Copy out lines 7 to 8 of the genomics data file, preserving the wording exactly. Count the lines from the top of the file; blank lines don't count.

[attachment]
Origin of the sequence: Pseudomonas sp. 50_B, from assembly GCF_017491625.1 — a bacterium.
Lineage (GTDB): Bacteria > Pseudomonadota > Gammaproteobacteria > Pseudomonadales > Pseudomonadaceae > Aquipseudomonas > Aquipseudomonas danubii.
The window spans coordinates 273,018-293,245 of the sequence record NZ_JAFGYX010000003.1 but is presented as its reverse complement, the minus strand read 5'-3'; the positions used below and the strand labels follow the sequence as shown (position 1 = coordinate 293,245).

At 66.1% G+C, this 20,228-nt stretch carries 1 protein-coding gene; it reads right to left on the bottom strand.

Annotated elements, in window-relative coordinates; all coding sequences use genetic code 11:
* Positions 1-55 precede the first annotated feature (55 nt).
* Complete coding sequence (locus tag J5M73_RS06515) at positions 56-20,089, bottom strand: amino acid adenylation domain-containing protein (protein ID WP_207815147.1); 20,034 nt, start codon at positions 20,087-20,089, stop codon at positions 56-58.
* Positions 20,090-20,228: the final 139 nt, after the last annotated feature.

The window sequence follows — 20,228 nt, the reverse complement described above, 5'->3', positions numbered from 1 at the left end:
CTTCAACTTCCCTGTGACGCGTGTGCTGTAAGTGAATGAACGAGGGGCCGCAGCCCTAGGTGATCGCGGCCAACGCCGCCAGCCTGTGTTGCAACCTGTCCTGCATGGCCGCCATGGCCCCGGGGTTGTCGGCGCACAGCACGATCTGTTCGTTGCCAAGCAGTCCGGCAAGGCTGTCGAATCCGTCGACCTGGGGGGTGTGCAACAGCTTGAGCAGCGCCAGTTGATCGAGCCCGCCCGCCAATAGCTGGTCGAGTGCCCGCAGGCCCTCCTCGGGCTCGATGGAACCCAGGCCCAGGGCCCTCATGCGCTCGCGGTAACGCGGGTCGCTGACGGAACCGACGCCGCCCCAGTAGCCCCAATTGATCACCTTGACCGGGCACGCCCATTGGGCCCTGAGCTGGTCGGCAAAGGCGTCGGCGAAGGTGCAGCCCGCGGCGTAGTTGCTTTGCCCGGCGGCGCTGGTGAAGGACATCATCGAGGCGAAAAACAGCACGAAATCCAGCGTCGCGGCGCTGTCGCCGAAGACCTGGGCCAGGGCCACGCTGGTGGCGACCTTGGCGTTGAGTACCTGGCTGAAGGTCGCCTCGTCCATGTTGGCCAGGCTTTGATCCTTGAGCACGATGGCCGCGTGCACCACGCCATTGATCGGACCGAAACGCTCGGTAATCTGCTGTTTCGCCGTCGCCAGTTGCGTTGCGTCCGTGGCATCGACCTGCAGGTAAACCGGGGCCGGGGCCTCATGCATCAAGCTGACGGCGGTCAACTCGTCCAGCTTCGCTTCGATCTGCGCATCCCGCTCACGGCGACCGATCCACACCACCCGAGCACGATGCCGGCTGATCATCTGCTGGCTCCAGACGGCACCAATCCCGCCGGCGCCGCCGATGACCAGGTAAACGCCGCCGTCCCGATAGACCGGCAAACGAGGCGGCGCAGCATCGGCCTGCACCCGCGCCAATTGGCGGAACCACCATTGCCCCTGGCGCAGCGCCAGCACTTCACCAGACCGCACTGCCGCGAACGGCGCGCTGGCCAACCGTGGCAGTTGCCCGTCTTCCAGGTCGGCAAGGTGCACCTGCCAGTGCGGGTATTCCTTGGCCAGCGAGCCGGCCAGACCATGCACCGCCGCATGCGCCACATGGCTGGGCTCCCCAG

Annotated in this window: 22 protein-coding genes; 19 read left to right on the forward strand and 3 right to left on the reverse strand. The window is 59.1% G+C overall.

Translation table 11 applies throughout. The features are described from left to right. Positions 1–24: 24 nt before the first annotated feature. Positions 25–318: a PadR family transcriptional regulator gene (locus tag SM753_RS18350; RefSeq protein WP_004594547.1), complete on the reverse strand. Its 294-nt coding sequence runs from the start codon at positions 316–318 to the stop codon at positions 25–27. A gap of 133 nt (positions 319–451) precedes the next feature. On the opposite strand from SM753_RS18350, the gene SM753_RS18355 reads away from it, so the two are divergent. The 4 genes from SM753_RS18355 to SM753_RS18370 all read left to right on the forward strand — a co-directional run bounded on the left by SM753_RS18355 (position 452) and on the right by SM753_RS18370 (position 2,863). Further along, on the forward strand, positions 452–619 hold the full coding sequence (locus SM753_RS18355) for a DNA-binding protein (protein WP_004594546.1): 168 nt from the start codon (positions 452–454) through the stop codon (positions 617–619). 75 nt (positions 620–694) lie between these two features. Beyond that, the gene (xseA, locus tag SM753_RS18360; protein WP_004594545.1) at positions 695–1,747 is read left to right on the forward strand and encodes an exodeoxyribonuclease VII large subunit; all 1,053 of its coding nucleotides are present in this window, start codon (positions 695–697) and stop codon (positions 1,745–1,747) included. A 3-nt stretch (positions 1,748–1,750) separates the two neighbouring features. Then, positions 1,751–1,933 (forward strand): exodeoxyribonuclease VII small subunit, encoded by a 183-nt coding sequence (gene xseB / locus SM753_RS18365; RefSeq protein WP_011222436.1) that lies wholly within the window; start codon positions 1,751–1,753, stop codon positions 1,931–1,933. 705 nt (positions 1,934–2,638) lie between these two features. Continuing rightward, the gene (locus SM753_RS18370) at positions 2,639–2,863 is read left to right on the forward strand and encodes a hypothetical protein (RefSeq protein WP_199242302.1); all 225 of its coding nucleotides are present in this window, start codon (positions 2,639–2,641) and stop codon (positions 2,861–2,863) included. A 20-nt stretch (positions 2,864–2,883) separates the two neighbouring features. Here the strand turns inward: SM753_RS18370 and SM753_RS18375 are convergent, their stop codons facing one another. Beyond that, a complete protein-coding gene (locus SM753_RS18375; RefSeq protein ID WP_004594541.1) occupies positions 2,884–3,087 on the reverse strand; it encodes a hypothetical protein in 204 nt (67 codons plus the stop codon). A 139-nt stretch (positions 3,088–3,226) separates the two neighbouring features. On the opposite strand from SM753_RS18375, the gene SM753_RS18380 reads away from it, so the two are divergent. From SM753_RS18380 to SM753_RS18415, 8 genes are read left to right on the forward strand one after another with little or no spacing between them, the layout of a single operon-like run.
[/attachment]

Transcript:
* Complete coding sequence (locus tag J5M73_RS06515) at positions 56-20,089, bottom strand: amino acid adenylation domain-containing protein (protein ID WP_207815147.1); 20,034 nt, start codon at positions 20,087-20,089, stop codon at positions 56-58.
* Positions 20,090-20,228: the final 139 nt, after the last annotated feature.